The high-value residential property market in the UK is slowly coming to terms with the raft of new taxes that were announced in 2012. At last, we now have the final piece of the puzzle. That means those affected can finally start making decisions about what to do with their existing corporate property structures. However, until the draft legislation actually becomes law, we may yet see further changes.

The Government has now released details of the new capital gains tax (CGT) charge which affects high value UK residential property. The new charge will take effect from 6 April 2013. It potentially applies to all corporate structures owning a UK residential property worth more than £2 million on 1 April 2012.

The effect of the new law is that from 6 April 2013, whenever a UK residential property owned by a "non-natural person" is sold for more than £2 million or is otherwise disposed of, a CGT charge will apply on the gain at the rate of 28%. Fortunately, only the increase in value from 6 April 2013 will be taxable. A non-natural person includes any company, whether based in the UK or offshore. It does not include trusts.

The CGT charge will only apply if the company was also liable for the new annual residential property tax (ARPT). That means a company owning a residential property worth less than £2 million on 1 April 2012 will avoid the CGT charge, at least until 2018, even if the property is sold for more than £2 million. Similarly, a company that benefits from ARPT relief because it is a property development or investment company will also avoid the CGT charge. If ARPT relief was available for just some of the company's period of ownership then the CGT charge will be pro-rated.

A reduction in the CGT charge may be available where the property is sold for just over £2 million and a large gain arises. Without this relief, the company might otherwise be tempted to sell the property for just under £2 million simply to avoid the CGT, and yet still be in a better financial position.

It was something of a surprise that the new 28% CGT charge will now also apply to UK-resident companies. Such companies have previously been liable for corporation tax, which is charged at a lower rate than CGT. However, as most property-owning companies based in the UK operate as rental or development businesses, they are likely to benefit from ARPT relief. They would therefore avoid the 28% CGT charge but still be liable for UK corporation tax in the usual way.

The new CGT charge will not apply to sales of shares in companies owning UK residential property. The charge only applies when the company sells the property itself.

What should affected corporate property owners do now?

  • It is very important to obtain two reliable, and ideally professional, valuations of the property as soon as possible. The first valuation must be at 1 April 2012 and the second (if necessary) at 5 April 2013. If the April 2012 valuation is under £2 million then the ARPT will not apply. In that case the company will also avoid the new CGT rules and no valuation for 6 April 2013 will be necessary.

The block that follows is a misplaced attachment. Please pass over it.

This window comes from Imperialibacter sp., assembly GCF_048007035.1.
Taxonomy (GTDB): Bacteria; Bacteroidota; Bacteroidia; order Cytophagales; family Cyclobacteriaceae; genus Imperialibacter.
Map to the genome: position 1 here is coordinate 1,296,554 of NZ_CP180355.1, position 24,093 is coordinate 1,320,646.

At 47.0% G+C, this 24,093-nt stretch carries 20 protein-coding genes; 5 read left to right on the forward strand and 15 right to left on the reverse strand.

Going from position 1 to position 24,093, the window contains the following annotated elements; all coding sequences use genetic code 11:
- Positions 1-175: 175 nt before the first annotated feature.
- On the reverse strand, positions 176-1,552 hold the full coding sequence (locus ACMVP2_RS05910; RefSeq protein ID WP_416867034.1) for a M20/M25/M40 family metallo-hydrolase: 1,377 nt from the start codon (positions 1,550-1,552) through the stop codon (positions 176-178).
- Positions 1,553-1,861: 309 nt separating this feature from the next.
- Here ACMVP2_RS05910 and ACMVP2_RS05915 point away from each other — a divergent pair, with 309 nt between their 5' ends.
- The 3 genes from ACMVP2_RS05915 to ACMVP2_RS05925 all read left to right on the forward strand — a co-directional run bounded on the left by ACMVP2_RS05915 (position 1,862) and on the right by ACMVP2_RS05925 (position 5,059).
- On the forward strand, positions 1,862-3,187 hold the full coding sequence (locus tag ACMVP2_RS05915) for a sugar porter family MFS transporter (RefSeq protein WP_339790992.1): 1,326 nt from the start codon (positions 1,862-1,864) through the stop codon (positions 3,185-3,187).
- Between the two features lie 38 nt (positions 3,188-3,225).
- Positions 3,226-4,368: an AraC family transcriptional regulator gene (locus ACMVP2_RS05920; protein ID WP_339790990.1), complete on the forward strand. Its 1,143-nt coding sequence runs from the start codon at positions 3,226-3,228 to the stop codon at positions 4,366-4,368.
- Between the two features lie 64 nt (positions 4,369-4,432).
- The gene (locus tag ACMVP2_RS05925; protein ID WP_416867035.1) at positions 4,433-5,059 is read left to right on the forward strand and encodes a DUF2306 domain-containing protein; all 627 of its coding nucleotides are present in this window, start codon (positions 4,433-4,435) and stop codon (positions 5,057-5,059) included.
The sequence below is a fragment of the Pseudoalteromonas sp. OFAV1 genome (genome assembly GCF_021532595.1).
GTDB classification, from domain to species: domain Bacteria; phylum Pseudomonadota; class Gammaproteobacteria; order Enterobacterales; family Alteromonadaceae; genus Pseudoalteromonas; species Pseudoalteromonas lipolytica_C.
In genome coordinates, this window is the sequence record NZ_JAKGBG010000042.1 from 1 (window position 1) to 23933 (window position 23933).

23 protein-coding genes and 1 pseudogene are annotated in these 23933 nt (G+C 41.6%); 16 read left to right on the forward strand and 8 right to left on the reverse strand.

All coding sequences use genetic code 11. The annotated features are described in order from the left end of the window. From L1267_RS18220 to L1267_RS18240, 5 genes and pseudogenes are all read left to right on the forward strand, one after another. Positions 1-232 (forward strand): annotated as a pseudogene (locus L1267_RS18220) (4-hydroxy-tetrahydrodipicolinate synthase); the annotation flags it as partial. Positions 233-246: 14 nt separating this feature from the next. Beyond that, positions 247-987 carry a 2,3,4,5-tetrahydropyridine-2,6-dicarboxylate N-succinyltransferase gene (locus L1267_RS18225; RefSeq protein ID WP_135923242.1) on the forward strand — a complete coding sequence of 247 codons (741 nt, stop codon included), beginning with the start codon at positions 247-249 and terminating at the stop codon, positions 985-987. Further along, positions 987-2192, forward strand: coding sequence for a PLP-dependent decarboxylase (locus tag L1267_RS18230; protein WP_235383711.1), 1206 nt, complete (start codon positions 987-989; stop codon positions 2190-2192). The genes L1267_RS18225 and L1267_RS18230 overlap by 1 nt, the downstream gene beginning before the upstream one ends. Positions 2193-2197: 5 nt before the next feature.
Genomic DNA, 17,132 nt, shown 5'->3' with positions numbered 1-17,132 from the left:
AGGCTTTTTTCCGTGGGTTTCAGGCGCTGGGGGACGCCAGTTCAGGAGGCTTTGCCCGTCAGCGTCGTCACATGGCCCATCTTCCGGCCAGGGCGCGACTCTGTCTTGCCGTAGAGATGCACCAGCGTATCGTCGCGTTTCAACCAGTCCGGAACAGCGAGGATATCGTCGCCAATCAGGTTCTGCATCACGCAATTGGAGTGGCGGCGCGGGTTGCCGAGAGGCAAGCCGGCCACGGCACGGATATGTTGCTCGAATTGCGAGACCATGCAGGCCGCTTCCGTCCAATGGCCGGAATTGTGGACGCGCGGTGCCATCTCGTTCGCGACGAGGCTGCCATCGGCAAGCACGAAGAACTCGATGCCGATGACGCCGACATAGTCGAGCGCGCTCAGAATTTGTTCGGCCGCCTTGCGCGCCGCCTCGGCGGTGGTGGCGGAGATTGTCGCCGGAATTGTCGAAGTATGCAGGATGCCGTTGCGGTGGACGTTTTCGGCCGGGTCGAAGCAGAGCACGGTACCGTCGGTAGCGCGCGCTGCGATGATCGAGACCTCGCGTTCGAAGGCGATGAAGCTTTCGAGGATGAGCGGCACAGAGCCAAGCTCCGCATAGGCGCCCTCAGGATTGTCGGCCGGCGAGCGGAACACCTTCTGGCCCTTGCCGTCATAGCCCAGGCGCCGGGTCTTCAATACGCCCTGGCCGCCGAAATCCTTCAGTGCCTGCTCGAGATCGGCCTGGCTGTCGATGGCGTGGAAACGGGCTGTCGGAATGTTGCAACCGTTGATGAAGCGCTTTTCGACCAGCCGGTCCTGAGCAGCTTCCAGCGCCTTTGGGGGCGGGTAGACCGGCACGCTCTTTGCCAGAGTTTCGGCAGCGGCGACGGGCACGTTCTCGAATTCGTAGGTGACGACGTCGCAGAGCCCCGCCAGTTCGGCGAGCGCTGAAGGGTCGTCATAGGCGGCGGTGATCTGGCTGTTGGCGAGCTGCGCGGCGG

• The property will need to be valued again on 1 April 2017. If it is then valued at over £2 million, the ARPT will start to apply from 6 April 2018, as will a CGT charge on a sale after that date.
  • The new CGT charge does not apply to personally-owned properties or those owned by trusts. It may therefore be sensible to move properties out of corporate structures and into personal ownership or direct trust ownership. CGT can then be avoided altogether if the individual or trustees are eligible for main residence relief or are not UK-resident for tax purposes.
  • The new CGT charge will not apply to property investment or development companies. Although the property may currently be occupied by family members, if it is likely to be rented out long-term in the future then the CGT charge on an eventual sale may be minimal.
  • Even if the new CGT charge will not apply to a particular structure, or the post-2013 gain is expected to be minimal, the existing anti-avoidance rules need to be considered. They are unaffected by the new CGT rules but in many cases their impact on existing structures is only now being fully appreciated. Although the new CGT rules may not themselves justify reorganising or dismantling the current structure, the existing anti-avoidance rules could well do so.
  • A decision to dismantle an existing corporate structure on CGT grounds alone may not be sensible. Every situation is different and many other factors will be important including exposure to inheritance tax, privacy, asset protection and the likelihood and timing of a future sale.
  • Even if the decision is made to dismantle an existing structure, the full tax consequences of the dismantling need to be considered very carefully. In many cases unexpected taxes can arise as part of the liquidation process itself, including stamp duty land tax and CGT. By careful planning at an early stage, it may be possible to avoid these.